graded randomness

Avi Gross avigross at
Fri Dec 28 18:01:57 EST 2018


I am sure various modules available have ready-made solutions and I see
others have replied to your question. The usual disclaimers apply. This is
an academic discussion and not a statement of the right or only way to do an
abstract task.

So just a thought. You seem interested in a GENERAL situation where you have
N situations with each having a specific probability and the probabilities
sum to 1.0. If that is right, you are creating a partition where you can
make a data structure listing N ordered items along with their individual
probability. Given such a list, you can create another item that is a
cumulative sum.

In your example, your individual probabilities for ['green', 'red', 'blue']
are [0.4, 0.4, 0.2] but the use of lists is just for illustration. You might
use a Numpy array as they have a cumulative sum function:

import numpy as np
np.cumsum([0.4, 0.4, 0.2])
array([0.4, 0.8, 1. ])

or viewed vertically:

np.cumsum([0.4, 0.4, 0.2]).reshape(3,1)
       [1. ]])

Again, we are talking about a GENERAL solution but using this example to
illustrate. To get a weighted probability now, you use the random module (or
anything else) to generate a random number between 0 and 1. You search in
the cumulative sum data structure to find the right range. A random value
less than 0.4 should direct you to using green. If above that but less than
0.8, use red. Else, use blue.

To do this properly, you can decide what data structures makes this easy to
do. Maintaining three independent lists or arrays may not be optimal. 

The main idea is to find a way to segment your choices. So consider a
different common example of rolling a pair of (six sided) standard dice. You
know there are 6**2 possible outcomes. There is only one way to get a sum of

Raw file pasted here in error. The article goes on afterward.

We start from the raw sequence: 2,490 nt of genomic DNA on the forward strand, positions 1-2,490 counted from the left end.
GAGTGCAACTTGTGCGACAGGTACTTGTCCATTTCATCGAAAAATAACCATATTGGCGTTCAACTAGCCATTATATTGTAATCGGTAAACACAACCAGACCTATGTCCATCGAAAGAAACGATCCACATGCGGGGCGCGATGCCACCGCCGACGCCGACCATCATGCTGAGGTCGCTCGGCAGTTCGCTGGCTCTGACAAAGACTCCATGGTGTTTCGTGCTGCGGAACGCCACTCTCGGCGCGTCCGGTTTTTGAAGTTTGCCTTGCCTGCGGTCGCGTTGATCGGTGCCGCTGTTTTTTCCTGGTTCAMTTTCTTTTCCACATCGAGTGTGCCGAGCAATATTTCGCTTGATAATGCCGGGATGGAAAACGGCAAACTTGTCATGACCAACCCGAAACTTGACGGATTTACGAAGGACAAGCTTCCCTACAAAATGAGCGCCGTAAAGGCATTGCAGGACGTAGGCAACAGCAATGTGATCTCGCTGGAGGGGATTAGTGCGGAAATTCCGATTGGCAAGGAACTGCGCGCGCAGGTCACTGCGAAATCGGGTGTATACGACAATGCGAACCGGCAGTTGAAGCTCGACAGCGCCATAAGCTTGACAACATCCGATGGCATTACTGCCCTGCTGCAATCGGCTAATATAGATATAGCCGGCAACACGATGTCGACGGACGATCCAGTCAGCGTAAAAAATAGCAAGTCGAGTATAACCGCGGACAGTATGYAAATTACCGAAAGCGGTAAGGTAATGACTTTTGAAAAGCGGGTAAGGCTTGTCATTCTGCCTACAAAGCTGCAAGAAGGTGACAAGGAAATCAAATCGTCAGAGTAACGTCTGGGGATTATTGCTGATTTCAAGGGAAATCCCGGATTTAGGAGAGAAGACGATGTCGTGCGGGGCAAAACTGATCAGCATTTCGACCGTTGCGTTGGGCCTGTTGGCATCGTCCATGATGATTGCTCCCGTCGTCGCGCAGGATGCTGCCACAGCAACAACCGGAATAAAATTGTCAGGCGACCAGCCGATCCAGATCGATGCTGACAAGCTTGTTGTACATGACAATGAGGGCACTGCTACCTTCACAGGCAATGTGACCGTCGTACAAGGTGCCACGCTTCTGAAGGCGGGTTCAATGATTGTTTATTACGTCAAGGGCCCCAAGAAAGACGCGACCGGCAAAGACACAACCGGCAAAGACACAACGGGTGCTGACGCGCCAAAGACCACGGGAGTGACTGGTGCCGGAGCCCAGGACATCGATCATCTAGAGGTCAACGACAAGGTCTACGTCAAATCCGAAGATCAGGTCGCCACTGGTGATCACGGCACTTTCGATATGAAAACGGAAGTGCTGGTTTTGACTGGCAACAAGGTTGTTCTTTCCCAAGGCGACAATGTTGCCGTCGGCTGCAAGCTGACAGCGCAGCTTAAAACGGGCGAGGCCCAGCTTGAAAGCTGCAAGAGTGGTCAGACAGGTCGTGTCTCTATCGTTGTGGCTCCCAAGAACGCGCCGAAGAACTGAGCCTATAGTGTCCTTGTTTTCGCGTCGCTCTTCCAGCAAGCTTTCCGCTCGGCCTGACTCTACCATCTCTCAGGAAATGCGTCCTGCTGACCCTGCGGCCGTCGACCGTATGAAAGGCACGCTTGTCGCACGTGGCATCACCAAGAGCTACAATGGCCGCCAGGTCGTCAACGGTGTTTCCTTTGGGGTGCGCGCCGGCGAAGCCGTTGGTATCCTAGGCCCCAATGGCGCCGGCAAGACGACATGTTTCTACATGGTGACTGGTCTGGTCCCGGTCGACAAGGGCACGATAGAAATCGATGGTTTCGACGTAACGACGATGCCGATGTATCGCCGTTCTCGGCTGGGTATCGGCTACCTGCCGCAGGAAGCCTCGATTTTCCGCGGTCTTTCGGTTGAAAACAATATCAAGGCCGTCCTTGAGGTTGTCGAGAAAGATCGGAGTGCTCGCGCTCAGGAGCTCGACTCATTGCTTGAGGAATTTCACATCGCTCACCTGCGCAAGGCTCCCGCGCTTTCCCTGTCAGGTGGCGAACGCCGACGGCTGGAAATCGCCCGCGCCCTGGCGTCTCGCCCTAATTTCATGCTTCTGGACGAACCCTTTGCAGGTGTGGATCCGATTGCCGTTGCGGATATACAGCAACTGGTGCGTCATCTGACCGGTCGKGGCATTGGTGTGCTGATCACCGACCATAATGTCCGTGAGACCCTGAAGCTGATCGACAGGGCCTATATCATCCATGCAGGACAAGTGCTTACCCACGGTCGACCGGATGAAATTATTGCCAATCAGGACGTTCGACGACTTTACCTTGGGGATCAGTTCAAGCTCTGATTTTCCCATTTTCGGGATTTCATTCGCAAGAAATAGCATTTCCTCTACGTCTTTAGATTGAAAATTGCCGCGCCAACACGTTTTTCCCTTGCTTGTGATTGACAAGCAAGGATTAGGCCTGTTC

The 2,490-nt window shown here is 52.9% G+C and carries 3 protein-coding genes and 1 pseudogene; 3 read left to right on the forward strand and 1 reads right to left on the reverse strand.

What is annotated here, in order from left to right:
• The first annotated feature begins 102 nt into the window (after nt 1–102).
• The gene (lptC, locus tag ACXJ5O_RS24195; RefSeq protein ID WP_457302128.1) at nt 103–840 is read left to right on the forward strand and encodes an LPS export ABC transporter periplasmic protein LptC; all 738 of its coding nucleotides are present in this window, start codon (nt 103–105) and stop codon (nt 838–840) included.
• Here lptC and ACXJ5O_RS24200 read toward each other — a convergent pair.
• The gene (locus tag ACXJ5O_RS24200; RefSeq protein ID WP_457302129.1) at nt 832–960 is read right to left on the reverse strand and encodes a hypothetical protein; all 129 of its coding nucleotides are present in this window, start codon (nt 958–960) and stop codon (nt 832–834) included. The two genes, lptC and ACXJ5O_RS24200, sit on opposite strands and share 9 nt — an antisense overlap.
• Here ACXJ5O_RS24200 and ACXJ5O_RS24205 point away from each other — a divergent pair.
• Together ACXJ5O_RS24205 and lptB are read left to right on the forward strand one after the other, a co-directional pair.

2 by rolling a one and another one. So the probability is 1/36 or .0277...
and you can calculate the probabilities of all the other sums with a 7 being
the most common roll at .1667. In this example your choices are rolls of 2
through 12 or 11 choices. The same logic applies. Generate 11 data measures
and a cumulative sum. Just as illustration, I show code using a Pandas
DataFrame object.

import numpy as np
import pandas as pd
diceSumText = np.array(["two", "three", "four", "five", "six", "seven",
"eight", "nine", "ten", "eleven", "twelve"])
diceSumVal = np.array(range(2,13))
diceProbability = np.array([1, 2, 3, 4, 5, 6, 5, 4, 3, 2, 1]) / 36
diceProbCumSum = np.cumsum(diceProbability)

Now combine those:

mydata = pd.DataFrame({"Text": diceSumText, "Value": diceSumVal, "Prob":
diceProbability, "Cum": diceProbCumSum})

      Text  Value      Prob       Cum
0      two      2  0.027778  0.027778
1    three      3  0.055556  0.083333
2     four      4  0.083333  0.166667
3     five      5  0.111111  0.277778
4      six      6  0.138889  0.416667
5    seven      7  0.166667  0.583333
6    eight      8  0.138889  0.722222
7     nine      9  0.111111  0.833333
8      ten     10  0.083333  0.916667
9   eleven     11  0.055556  0.972222
10  twelve     12  0.027778  1.000000

Again, you can do something any number of ways. This is just one. And in
this format the indentation is not great. 

But it lets you write an algorithm that finds the highest 'index" that still
is below the random number chosen and then select either the text or value
that fits in that partition. Not to repeat, there are many other ways so
feel free to innovate. 

-----Original Message-----
From: Python-list < at> On
Behalf Of Abdur-Rahmaan Janhangeer
Sent: Friday, December 28, 2018 2:45 PM
To: Python <python-list at>
Subject: Re: graded randomness

well i wanted that to improve the following code:

that one i used the random list technique

Abdur-Rahmaan Janhangeer | Mauritius


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